If your expectations of a biopic of John Elton include a healthy dose of bright, colourful theatrics and orchestral indulgence set to to epic, then Rocketman, written by Lee Hall and directed by David Fletcher, will not even come close to disappointing.
Inventive and imaginative to degrees that delight and dazzle in equal measure, the film is a vibrantly, magically real take on the life of the best selling pop icon otherwise known as Reginald Dwight which runs its course very much more like a musical than your standard tick-the-boxes biopic.
What may surprise you, a rare commodity in films these days where adherence to convention is almost akin to dogma, is how dark the film’s subject matter is, given its glossy, sequin-sporting visual garb.
If you’re familiar with Elton John’s life, and to be fair not everyone is since a great deal of time and effort has been invested in cloaking him in the clothes of an entertainer and not the subject of prurient gossip, you will be aware that off-stage he was a man who struggled with lack of acceptance from his father, Stanley (Steven Macintosh), an offhand, almost negligently-abusive treatment from his mother, Sheila (Bryce Dallas Howard), his own sexuality and, as a result, addictions aplenty.
In fact, the film which begins in a fashion that is simultaneously suitably melodramatic and intensely, emotionally-real, makes it clear from the very beginning that for all his astonishing success, Elton John was a man for a good long while who teetered on the edge of self-annihilating oblivion.
As a broad brush stroke tale of celebrity success, there’s nothing desperately new in that particular spin; after all, every dramatically-realised biopic of a major creative figure, particularly those in pop or rock music, involves a meteoric rise, a cataclysmic and, if the artist is lucky, a sobering realisation of what life really means.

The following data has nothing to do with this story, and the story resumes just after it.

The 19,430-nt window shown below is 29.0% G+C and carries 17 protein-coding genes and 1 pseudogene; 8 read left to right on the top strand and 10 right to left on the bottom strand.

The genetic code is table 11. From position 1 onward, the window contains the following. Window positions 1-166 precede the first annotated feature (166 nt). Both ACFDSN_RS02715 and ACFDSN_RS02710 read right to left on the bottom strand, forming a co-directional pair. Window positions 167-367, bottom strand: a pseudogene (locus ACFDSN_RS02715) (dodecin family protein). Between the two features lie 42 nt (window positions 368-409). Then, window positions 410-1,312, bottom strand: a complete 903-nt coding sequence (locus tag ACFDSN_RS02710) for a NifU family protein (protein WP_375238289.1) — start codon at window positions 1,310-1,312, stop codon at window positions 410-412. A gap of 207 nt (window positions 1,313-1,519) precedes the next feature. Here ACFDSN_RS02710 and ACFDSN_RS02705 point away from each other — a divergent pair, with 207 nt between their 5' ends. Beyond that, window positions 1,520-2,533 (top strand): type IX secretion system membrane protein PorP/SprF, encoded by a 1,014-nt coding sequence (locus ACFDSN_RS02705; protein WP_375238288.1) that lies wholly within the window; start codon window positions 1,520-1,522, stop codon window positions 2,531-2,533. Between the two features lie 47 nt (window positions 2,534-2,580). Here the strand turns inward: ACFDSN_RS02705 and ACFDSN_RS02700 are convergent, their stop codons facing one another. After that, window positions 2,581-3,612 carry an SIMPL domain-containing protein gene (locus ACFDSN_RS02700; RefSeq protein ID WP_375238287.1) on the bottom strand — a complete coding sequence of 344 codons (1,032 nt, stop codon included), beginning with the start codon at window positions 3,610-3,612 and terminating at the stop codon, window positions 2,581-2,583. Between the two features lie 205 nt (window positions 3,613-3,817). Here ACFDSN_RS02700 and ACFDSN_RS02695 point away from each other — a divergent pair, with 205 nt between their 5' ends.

Rocketman is no different in that regard, offering up an often sobering tale of one’s man’s titanic, cocaine and alcohol-laced battle with his own near-innumerable demons, which finally sees him walk out, according to the film’s narrative at least, from a concert performance at Madison Square Gardens in New York straight to a rehab clinic where the film opens.
Elton is dressed in his bright-orange, horned concert get-up, and as he sheds layers upon emotionally confessional layer in the therapy group that forms the super-structure of the narrative, so the on-stage finery comes off until Elton John sits in his track suit, stripped of his public persona and years of protective, ultimately destructive layering, and vulnerable in a way that attendees at his concert would never guess was possible.
But it is, and it is to Elton John’s credit – he acted as one of the film’s executive producers – that the film figuratively, and at times, literally, bares all. never stinting on the consequences of a life whose only real emotional bright spots were his grandmother Ivy (Gemma Jones) who believes in him and supports him when all anyone else in the family resorts to is mockery or indifference, and his songwriting partner Bernie Taupin (Jamie Bell, brilliant in his role as Elton’s brother from a different mother).
If it sounds like an emotionally barren life, where drugs, alcohol, bulimia and a shopping addiction sought to divert from and paper over the damage, you’d be right; winningly, though, Rocketman, invests this oft-sorry tale with a playful visual aesthetic which manages to be give the serious stuff due deference while keeping the entertainment-o-meter on maximum.